Both Washington and Brussels now hope that the new government will return to the negotiating table with Belgrade and Western diplomats have said the White House is on a fast track to get a deal done “within months”. This, however, will not be easy as the elections results in Kosovo will not be verified for another three weeks, at the earliest. It will then take some time for the new government to formed, which is most likely to be comprised of Kurti’s Self-Determination and Mustafa’s Democratic League of Kosovo. The two have already agreed on the broad terms needed to set up a coalition government, according to local media reports.
Kurti threw a spanner in the works when he initially dismissed the prospect of any cooperation with the Serbian List, who won all 10 seats in the 120-seat parliament that are allotted to Kosovo’s Serbian population after being backed by Belgrade.
The victory was personally satisfying for Vucic who said that the result of the vote came under “awful conditions of severe pressure including by some members of the international community bent on severing Kosovo Serbs from what they see as malign influence of Belgrade”.
A coalition of Kurti’s leftist party and Mustafa’ conservative Democrats would be able to form a majority government as both received more than 25% of the vote. Kosovo’s constitution stipulates, however, that one minister must come from the Serbian party that won the most Serb votes in Kosovo. Under this scenario, the Serbian List will be given a ministerial position based on the results of 6 October.
Kurti has not been well-liked by most western diplomats in Pristina due to his radical leftist positions and calls for the creation of “Greater Albania” – an irredentist concept that is popular in Kosovo. The concept envisions the establishment of an Albanian state that takes up a large swathe of the Western Balkans, with no regard for the ethno-religious composition of the countries that would be within its borders.
Despite his nationalist leaning, Kurti has he endeared himself to the voters by toning down his rhetoric and promising to “dismantle a state that is enchained by corruption and crime”, but Kurti has worried many observers after already having backpedaled on some promises made in the election campaign including the lifting of the much-hated import regime that was put in place last year. Kurti says he respects the requests made by Kosovo’s Western allies and would be ready, within a week of taking office, to sit down with Belgrade to discuss the matter.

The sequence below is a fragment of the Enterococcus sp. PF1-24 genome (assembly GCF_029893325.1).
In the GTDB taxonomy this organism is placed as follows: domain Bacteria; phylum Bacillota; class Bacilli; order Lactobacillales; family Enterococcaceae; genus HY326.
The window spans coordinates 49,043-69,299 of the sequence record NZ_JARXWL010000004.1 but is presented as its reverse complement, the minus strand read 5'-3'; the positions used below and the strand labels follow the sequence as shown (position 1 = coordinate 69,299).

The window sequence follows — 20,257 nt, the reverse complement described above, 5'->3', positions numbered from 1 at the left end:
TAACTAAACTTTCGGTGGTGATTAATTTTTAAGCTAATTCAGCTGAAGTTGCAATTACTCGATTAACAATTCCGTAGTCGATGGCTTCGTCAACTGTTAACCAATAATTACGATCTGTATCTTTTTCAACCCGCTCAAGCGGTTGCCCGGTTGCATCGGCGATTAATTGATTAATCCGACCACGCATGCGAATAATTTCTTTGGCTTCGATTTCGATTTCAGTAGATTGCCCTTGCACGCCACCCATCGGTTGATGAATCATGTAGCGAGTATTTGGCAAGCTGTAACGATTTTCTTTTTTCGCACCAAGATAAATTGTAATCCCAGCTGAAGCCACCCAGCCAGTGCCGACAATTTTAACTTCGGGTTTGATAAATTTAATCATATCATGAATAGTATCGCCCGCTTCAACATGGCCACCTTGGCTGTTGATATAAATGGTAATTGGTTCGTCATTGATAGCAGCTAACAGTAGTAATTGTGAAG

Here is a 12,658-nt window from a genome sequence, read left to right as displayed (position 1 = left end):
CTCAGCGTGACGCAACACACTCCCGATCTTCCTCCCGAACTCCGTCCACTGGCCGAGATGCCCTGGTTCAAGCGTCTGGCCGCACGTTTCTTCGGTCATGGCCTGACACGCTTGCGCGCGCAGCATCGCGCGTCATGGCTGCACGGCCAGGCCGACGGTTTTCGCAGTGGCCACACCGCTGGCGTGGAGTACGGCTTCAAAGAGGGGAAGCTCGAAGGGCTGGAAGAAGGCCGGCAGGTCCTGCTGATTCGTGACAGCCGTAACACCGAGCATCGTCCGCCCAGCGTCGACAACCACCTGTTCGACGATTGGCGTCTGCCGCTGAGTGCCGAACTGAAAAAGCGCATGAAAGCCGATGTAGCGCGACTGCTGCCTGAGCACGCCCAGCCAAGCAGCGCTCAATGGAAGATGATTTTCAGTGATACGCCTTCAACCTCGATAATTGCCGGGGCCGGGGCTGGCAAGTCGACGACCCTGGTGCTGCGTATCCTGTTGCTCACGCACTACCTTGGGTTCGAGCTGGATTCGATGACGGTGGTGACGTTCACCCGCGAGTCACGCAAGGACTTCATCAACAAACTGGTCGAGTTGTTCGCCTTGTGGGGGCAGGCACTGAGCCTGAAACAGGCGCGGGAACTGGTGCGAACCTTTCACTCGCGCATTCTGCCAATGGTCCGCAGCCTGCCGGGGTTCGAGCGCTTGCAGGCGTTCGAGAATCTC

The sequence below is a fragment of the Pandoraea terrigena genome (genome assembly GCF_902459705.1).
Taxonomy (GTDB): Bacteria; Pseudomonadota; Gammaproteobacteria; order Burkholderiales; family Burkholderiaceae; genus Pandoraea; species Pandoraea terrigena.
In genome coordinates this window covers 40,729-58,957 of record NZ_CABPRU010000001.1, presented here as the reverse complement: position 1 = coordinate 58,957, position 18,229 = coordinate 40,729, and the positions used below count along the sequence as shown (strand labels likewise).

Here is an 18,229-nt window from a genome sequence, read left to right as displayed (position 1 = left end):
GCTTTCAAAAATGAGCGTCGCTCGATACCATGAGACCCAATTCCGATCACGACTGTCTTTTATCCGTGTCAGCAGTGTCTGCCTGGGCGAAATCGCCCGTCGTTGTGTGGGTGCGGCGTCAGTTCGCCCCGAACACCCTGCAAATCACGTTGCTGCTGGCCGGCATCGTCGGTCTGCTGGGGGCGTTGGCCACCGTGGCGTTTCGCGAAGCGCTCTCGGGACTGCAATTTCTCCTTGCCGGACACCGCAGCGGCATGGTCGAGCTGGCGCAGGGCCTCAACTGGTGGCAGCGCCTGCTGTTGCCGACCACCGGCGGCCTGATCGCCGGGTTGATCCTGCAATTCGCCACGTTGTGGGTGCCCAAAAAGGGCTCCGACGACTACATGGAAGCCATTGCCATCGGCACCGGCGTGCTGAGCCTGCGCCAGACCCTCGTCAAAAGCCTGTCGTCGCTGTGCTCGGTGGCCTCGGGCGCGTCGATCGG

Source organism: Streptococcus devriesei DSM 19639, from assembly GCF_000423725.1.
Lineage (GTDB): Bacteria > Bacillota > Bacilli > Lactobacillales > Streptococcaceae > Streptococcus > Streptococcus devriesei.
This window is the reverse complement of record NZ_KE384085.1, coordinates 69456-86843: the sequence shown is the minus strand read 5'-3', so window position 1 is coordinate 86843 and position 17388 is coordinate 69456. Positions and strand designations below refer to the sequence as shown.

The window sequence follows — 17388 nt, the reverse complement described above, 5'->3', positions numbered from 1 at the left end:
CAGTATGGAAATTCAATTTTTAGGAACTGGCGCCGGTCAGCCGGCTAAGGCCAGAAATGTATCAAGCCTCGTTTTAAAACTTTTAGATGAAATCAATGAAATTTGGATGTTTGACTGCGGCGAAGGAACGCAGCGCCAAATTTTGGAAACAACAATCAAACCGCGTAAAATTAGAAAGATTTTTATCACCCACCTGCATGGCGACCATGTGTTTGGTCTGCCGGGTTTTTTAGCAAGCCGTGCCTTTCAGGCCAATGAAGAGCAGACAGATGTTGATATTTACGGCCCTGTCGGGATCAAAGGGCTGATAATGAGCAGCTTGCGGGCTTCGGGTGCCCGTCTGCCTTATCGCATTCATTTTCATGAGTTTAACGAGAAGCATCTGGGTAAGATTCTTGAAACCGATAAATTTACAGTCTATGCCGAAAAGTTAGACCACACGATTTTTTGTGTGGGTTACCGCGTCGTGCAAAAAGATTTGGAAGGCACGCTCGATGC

What exactly caused the about turn remains a mystery, but Kurti is now quoted as saying the taxes will stay “until reciprocity with Serbia is reached”. This flies against what many of his voting supporters had demanded when entering the polling stations earlier this month. Observers believe that Kosovo’s voters have explicitly that said they want faster Euro integration and development which will not be possible without a resolution with Belgrade.
Vucic said his government will respect the will of Kosovo’a voters and will “talk and negotiate. We have no problem with that. We want to achieve an agreement in the future.” Vucic noted that it will not be easy task to come to a resolution, but that his government will do everything possible to find a compromise.
Grenell’s truncated timeline is likely to take significantly longer than initially planned due to politicking and election technicalities. A major hurdle towards a fast-track agreement is the fact that Serbian elections are scheduled for early next year. Vucic’s Serbian Progressive Party is the overwhelming frontrunner to win and few believe that he will make any deals with Kosovo before the vote.